BHUBANESWAR: The State Government’s bid to start culling of poultry birds in H5N1 avian influenza infected Keranga in Khurda hit a roadblock on Tuesday after locals stalled the exercise demanding a raise in compensation and demolition of a broiler farm located on the outskirts of the village.
Khurda Collector Niranjan Sahu, SP Manoranjan Mohanty and CDVO Dr Manas Ranjan Mohapatra visited Keranga and tried to persuade the villagers to allow culling but a section of the locals stuck to their ground.
Sources in the administration said a group of villagers was vociferous in its demand that the birds of the poultry farm be culled as a precautionary measure. They alleged that virus transmission may have started from the unit.
However, the administration told them that culling in the farm cannot be taken up as the farm is located at a distance of 2 km from Keranga and did not fall in the infected zone which is identified as 1 km radius of the epicentre. Since locals were insistent, the authorities assured them to send samples from the farm for testing. If the results test positive, culling would be taken up, said the official sources.
Another section also demanded that compensation be paid at real time cost, not as per the rates fixed by the Centre. To make a breakthrough, the district administration agreed to pay `25 extra from the Red Cross fund for each bird over one and a half months old.
By evening, SP Manoranjan Mohanty said, majority of the villagers could be persuaded to allow culling over health grounds as it is of primary concern. However, there is still a section which is insistent on the demands. ‘’We will start the operation on Wednesday at 6 am and are hopeful that the locals would cooperate,’’ he added.
The district administration has also decided to sweep farms and poultry holders in surveillance zone of 1-10 km radius. Any suspicious mortality would be reported for investigation.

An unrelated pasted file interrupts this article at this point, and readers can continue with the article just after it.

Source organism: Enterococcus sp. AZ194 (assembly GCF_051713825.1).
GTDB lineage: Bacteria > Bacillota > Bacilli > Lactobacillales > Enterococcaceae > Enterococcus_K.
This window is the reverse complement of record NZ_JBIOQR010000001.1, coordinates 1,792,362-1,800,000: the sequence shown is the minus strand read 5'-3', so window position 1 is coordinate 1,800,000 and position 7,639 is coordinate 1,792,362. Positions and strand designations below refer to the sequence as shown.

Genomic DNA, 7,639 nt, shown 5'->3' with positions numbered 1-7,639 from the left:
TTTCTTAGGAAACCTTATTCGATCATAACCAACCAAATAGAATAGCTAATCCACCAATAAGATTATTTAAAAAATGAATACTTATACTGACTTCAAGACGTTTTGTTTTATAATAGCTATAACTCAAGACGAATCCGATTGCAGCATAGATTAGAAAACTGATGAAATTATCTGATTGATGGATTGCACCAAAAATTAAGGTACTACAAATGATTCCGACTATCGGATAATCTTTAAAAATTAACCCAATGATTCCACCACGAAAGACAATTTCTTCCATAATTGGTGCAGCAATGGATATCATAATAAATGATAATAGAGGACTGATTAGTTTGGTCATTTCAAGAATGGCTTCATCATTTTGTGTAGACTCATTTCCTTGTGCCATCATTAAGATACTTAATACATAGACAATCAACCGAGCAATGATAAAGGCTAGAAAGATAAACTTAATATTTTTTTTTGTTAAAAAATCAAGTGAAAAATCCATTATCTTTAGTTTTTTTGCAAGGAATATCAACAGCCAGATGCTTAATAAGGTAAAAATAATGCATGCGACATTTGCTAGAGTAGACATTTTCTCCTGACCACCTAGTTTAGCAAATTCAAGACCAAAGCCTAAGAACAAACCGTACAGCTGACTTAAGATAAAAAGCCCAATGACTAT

While the culling operation was in limbo, the origin of the virus remained a poser for State Government as Keranga had reported bird flu in 2011-12. Since the Veterinary Directorate had been monitoring the region ever since, it could detect the mortalities and sent the samples for test which led to immediate intervention.
Sources said the H5N1 virus, which has a long gestation period, may have remained dormant in sub-surface soil since the disposal process does not always lead to complete destruction of agents. Besides, possibility of the virus mutating after four years remained a question.
A major worry, however, was that crows also perished after being infected, which meant these birds may have travelled a distance of 5 to 10 km and transmitted the virus. Since Chilika lagoon, which is thronged by thousands of migratory birds during this period of the year, is not far, Wildlife Wing authorities are keeping a close watch.
Chilika Wildlife Division authorities said standard protocol for monitoring and surveillance is maintained and samples are sent for tests periodically. So far, no unusual death of migratory birds has been reported from the brackish water lagoon yet. The Health Department, meanwhile, has stepped up watch on flu incidence in villages located in 10 km radius of Keranga.